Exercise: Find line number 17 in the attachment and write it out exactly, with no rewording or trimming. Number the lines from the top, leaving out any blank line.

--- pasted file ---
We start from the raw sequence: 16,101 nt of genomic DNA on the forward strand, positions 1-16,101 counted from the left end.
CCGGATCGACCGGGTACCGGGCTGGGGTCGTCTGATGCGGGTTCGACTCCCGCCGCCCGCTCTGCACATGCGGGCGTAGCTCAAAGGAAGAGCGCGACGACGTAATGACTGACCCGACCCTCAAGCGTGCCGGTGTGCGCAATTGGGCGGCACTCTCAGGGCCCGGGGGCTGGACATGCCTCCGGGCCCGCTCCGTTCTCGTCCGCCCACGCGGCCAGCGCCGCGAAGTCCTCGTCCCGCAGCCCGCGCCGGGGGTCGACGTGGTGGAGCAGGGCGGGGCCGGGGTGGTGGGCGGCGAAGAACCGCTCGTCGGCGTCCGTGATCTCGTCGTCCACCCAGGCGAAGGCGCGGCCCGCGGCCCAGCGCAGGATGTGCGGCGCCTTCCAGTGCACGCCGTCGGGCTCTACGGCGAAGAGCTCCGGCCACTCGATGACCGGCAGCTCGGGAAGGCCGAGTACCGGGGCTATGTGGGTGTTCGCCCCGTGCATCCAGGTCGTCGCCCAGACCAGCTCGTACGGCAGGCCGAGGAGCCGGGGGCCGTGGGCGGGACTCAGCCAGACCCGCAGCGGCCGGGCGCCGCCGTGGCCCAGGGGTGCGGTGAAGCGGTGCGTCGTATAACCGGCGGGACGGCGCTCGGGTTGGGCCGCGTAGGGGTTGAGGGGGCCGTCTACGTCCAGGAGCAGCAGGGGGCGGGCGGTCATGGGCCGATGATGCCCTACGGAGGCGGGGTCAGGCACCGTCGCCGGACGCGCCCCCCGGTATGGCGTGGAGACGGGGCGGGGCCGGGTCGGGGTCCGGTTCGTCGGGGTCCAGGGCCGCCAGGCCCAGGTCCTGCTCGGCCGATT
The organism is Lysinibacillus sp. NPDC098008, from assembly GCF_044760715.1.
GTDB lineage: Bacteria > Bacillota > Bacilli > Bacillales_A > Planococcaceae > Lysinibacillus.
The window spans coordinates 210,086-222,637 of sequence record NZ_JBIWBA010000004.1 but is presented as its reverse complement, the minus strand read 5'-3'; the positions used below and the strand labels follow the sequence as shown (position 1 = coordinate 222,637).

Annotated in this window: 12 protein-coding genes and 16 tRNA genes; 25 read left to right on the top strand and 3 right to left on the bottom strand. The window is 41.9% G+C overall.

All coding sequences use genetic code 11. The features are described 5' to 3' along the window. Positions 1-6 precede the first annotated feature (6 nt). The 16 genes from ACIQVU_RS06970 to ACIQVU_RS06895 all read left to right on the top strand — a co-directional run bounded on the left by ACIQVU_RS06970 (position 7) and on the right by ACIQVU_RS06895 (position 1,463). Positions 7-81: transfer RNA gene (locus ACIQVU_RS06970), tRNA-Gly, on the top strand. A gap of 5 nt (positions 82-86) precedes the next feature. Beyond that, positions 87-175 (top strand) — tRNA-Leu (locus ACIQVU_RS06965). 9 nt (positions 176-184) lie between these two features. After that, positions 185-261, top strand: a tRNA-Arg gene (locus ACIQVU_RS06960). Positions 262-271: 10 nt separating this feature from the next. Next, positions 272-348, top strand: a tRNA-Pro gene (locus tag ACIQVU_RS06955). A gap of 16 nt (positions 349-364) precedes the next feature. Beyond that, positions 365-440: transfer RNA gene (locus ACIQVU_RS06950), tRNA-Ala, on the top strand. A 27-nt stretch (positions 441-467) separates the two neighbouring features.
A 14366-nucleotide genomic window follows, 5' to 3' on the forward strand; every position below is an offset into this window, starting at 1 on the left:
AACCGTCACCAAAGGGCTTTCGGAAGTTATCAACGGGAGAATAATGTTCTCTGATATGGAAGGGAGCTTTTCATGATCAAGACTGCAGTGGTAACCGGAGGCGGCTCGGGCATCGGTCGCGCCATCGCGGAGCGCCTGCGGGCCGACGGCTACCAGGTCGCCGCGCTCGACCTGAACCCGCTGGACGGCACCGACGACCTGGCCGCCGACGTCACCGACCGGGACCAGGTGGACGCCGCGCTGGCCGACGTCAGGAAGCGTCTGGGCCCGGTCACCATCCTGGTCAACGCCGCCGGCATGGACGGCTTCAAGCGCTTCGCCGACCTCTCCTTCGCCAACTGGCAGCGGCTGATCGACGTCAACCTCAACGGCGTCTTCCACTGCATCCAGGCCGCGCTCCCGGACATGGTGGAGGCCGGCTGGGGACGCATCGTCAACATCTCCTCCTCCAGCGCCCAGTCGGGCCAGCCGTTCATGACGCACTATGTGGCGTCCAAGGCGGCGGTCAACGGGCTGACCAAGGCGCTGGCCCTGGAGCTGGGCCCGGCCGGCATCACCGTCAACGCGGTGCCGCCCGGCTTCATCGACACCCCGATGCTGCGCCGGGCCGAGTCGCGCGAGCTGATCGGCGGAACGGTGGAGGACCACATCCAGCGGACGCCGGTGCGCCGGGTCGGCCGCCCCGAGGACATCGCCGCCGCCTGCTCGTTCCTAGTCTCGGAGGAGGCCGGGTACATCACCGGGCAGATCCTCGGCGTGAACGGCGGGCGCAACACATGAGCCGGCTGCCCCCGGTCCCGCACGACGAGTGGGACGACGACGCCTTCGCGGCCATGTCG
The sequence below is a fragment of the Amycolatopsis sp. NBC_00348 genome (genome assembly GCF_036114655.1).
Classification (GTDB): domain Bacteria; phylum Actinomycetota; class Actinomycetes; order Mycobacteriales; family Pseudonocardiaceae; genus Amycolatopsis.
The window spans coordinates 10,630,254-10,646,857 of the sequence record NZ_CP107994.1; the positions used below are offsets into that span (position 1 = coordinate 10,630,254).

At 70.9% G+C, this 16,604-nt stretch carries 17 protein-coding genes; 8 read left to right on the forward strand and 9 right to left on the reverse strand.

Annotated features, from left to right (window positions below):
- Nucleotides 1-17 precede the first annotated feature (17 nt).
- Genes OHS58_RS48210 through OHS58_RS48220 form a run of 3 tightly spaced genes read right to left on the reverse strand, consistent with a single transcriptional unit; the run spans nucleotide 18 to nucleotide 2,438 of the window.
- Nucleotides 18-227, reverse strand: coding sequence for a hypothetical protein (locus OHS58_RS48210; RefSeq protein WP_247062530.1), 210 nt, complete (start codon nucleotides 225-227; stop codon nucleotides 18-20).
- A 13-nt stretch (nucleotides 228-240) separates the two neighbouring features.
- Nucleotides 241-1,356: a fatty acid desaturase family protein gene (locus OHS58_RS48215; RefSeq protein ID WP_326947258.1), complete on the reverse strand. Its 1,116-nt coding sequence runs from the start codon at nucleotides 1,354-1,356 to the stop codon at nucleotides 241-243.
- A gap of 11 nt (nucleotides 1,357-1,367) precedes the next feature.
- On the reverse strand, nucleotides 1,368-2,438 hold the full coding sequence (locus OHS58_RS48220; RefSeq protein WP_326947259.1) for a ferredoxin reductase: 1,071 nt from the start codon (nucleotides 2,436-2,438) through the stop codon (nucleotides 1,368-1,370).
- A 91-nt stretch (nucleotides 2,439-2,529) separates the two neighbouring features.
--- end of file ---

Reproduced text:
- Nucleotides 18-227, reverse strand: coding sequence for a hypothetical protein (locus OHS58_RS48210; RefSeq protein WP_247062530.1), 210 nt, complete (start codon nucleotides 225-227; stop codon nucleotides 18-20).